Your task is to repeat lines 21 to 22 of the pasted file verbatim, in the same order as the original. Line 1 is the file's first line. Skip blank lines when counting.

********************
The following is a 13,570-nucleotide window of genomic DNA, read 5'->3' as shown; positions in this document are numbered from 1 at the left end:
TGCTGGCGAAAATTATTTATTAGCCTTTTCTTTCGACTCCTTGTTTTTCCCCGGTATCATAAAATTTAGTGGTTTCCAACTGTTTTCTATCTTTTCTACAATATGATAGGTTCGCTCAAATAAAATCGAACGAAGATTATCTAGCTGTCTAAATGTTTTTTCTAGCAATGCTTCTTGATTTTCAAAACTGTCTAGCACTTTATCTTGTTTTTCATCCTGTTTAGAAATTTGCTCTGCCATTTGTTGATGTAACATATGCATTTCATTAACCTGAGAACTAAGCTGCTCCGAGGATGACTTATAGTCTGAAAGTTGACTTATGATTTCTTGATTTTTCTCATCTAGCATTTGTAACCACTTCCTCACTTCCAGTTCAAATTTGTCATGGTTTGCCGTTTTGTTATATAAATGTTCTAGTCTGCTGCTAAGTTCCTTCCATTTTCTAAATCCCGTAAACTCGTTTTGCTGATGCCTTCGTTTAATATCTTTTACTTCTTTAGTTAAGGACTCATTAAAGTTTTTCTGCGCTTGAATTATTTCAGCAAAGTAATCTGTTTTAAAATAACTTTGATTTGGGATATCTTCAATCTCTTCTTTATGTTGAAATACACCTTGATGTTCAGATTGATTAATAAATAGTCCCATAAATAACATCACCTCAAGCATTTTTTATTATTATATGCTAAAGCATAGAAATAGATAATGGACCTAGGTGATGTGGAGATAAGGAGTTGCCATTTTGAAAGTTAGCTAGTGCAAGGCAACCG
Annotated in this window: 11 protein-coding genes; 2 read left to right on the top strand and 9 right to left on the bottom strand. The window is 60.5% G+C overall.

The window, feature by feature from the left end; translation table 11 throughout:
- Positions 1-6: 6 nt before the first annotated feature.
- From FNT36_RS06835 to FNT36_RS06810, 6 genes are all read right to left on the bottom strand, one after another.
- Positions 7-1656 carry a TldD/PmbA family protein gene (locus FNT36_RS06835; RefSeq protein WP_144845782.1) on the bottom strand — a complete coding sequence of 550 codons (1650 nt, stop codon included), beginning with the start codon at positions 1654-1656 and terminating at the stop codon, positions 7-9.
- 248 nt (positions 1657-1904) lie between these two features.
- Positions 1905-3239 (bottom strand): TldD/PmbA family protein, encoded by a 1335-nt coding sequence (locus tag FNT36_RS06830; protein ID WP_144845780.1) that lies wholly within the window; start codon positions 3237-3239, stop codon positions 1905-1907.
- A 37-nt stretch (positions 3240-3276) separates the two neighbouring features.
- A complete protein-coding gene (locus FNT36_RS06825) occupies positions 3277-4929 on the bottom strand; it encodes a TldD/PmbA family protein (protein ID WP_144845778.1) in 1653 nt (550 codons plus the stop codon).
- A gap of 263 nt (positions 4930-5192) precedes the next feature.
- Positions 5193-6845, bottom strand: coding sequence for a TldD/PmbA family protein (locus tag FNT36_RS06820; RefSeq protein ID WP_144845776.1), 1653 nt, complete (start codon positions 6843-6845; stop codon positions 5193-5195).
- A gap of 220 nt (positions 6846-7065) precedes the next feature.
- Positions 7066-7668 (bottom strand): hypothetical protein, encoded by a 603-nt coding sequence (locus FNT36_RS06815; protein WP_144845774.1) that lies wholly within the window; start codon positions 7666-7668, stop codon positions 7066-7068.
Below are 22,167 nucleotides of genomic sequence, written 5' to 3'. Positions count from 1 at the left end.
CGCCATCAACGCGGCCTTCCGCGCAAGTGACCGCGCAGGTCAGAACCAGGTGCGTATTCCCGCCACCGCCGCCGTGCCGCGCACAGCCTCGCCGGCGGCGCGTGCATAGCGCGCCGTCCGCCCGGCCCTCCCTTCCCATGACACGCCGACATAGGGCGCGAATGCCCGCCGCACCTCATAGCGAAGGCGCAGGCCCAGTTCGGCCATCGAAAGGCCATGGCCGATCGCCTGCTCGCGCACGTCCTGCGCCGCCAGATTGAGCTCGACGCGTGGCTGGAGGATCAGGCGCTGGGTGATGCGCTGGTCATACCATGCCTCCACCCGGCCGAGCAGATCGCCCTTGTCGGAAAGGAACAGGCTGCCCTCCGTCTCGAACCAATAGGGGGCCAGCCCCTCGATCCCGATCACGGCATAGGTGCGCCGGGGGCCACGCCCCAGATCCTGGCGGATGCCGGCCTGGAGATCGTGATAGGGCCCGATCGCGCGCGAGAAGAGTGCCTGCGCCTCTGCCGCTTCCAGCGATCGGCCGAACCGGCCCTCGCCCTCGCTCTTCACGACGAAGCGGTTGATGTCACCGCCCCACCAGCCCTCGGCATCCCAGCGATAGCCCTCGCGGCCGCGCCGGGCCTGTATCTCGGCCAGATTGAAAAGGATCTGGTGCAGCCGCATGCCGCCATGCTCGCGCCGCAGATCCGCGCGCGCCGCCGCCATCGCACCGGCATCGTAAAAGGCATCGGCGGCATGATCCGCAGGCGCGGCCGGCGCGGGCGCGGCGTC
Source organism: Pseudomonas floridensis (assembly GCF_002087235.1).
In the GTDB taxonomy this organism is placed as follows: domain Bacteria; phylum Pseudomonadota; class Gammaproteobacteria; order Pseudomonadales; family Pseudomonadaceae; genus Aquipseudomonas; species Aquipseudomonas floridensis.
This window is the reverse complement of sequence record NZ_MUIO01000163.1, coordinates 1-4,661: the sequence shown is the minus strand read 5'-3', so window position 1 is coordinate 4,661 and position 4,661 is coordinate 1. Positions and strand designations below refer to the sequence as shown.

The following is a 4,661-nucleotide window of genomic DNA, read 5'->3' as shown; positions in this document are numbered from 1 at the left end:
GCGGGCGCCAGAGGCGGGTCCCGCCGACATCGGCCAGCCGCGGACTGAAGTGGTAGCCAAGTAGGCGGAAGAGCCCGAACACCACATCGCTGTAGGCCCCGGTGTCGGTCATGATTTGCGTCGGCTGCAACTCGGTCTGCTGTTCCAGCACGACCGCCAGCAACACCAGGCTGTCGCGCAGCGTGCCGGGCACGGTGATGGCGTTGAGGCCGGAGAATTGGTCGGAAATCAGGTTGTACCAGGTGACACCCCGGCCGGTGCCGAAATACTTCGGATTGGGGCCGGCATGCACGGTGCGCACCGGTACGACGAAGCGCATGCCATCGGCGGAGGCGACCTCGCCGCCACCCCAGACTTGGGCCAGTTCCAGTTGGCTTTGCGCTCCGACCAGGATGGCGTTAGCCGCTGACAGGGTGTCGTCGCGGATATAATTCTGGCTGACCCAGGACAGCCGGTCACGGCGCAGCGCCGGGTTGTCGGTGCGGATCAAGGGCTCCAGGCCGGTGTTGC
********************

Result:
The following is a 4,661-nucleotide window of genomic DNA, read 5'->3' as shown; positions in this document are numbered from 1 at the left end:
GCGGGCGCCAGAGGCGGGTCCCGCCGACATCGGCCAGCCGCGGACTGAAGTGGTAGCCAAGTAGGCGGAAGAGCCCGAACACCACATCGCTGTAGGCCCCGGTGTCGGTCATGATTTGCGTCGGCTGCAACTCGGTCTGCTGTTCCAGCACGACCGCCAGCAACACCAGGCTGTCGCGCAGCGTGCCGGGCACGGTGATGGCGTTGAGGCCGGAGAATTGGTCGGAAATCAGGTTGTACCAGGTGACACCCCGGCCGGTGCCGAAATACTTCGGATTGGGGCCGGCATGCACGGTGCGCACCGGTACGACGAAGCGCATGCCATCGGCGGAGGCGACCTCGCCGCCACCCCAGACTTGGGCCAGTTCCAGTTGGCTTTGCGCTCCGACCAGGATGGCGTTAGCCGCTGACAGGGTGTCGTCGCGGATATAATTCTGGCTGACCCAGGACAGCCGGTCACGGCGCAGCGCCGGGTTGTCGGTGCGGATCAAGGGCTCCAGGCCGGTGTTGC